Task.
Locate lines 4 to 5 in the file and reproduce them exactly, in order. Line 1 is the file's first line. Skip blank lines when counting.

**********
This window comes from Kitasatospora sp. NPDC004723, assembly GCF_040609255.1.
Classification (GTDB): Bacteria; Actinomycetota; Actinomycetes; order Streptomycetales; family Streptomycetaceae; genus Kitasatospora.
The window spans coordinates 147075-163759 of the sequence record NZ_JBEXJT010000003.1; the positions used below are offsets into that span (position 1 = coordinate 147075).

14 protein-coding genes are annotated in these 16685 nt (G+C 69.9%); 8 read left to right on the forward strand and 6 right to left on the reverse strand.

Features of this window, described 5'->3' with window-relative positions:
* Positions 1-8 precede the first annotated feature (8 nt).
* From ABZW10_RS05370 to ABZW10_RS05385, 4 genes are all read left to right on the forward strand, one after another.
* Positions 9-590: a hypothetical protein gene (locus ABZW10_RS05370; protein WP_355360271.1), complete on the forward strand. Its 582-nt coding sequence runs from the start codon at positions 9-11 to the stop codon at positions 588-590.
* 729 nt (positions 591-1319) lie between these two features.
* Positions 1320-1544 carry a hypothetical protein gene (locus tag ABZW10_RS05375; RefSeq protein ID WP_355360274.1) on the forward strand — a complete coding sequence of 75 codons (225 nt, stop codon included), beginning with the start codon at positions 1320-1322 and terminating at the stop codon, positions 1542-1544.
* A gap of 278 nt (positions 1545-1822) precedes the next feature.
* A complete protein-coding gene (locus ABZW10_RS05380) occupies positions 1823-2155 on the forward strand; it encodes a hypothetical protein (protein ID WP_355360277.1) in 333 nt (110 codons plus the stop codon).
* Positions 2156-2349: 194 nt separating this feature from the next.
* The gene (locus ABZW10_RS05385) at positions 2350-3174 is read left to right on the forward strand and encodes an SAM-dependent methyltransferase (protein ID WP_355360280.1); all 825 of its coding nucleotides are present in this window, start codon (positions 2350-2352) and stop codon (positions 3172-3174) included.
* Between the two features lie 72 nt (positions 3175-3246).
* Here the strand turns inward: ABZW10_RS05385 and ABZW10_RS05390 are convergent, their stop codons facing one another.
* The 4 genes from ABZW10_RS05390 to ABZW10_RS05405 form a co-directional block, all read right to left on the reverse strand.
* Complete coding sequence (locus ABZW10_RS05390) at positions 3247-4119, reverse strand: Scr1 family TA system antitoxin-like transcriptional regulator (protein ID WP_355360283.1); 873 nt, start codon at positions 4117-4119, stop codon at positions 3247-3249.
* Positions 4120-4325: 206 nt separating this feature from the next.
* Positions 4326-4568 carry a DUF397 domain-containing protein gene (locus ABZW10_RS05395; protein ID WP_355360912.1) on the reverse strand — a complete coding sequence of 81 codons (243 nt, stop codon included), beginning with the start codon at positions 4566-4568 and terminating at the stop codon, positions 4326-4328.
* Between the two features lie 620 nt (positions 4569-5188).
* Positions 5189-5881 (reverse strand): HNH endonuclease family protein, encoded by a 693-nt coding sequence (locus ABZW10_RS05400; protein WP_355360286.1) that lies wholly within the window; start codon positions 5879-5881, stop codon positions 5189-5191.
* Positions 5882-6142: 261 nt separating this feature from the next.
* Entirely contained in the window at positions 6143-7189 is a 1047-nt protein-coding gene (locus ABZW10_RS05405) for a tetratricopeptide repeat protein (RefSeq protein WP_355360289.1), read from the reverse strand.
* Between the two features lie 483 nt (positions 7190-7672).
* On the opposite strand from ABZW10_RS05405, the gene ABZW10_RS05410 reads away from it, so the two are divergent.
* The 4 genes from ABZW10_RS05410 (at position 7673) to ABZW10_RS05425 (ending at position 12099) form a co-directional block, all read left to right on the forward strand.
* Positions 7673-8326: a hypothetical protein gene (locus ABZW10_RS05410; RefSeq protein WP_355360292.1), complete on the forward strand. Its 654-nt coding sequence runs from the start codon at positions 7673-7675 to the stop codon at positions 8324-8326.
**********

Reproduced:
14 protein-coding genes are annotated in these 16685 nt (G+C 69.9%); 8 read left to right on the forward strand and 6 right to left on the reverse strand.

Features of this window, described 5'->3' with window-relative positions: